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The smooth transition of the brand

The nature and scope of the Internet is so vast that a traditional company no longer can simply satisfy a traditional business model and expect the brand to flourish. There are new considerations for the online company. That means that not only are audiences changing, but their expectations are increasing as well. Companies must develop sites that are delightful and engaging or face the threat of losing customers to the closest competitor. And when it comes to competition, that has all changed too. Just when you think you have figured out exactly who the brick-and-mortar competitors are, in come the new dot-com start-ups and a bunch of online giants that keep merging to add more products and services to their sites.

To recap, here's an abridged list of considerations to keep in mind when it comes to transition and commitment in cyberspace:

  • How much do you know about the Internet and whether or not your audience will accept your brand's presence online? Permission, permission, permission! Ask and you shall receive.

  • Is the online audience the same as the offline audience? What other groups should be included in your research? The wide reach of the Internet allows new audiences to become involved with online brands. Don't overlook these secondary groups, as the Internet has incredible growth statistics.

  • How can we integrate all of our offline efforts to drive traffic to the online site and vice versa? By devoting time and advertising dollars to a well-thought-out marketing plan. The plan should integrate all the branding efforts (using consistent brand communication) and be written simultaneously to fit into the e-business plan.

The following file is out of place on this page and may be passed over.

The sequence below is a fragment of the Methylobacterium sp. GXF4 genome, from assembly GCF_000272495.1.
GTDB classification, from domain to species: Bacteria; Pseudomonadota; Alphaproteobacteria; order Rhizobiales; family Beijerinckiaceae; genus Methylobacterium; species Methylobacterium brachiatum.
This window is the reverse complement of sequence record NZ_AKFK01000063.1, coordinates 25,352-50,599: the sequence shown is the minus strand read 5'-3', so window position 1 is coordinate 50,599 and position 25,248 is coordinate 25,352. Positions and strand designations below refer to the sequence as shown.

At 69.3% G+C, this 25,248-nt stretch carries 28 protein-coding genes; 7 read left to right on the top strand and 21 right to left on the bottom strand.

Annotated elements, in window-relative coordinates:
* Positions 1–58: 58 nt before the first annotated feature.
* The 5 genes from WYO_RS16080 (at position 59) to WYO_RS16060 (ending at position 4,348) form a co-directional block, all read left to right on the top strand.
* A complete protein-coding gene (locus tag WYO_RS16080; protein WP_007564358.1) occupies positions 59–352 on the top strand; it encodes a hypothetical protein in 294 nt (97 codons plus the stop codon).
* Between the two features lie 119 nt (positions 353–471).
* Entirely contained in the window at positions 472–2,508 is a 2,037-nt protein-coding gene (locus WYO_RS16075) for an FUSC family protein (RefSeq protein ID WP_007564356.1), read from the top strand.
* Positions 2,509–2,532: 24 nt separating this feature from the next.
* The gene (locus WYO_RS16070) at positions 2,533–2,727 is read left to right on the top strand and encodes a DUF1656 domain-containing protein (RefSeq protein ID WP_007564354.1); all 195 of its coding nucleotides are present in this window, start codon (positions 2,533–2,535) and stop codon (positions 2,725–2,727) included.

• Do the competitors extend beyond brick-and-mortar competitors? Yes, you will see competitors triple in numbers based upon the scope and variety the Internet has to offer.

  • What are the competitors doing with their Web sites? Make sure you know how competitors are impressing online visitors. Warning—Don't just borrow content; your audience will know it and lose respect for the brand.

  • How do we develop a site that is gripping and engaging, far more than just a brochure online? Interactivity and immediate and rewarding two-way communication is more than the brick-and-mortar will ever be able to offer prior to the purchase of the brand.

  • What types of interaction will add a new level to the brand's promise? Audio, video, Webcasts, and the aspect of communities converging online with chat sessions, to name a few.

  • How do you meet and exceed audiences' expectations of the brand online? By providing a site that allows visitors to interact with the brand online and by allowing users to find appropriate, interesting, and updated content that enhances the value of the brand.

Mini-Case Study

Radio going online: Regionalhelpwanded.com

Eric Straus is president of Straus Media Group in Poughkeepsie, New York. For the past 10 years, he has grown his business 20-fold. Straus Media Group is the largest media network in the Hudson Valley—a $5 billion market. Straus has radio stations in Poughkeepsie, Ellenville, Kingston, Catskill, and Hudson, well as offices in various cities. radio stations include program for- mats from adult contemporary nostalgia to news talk radio.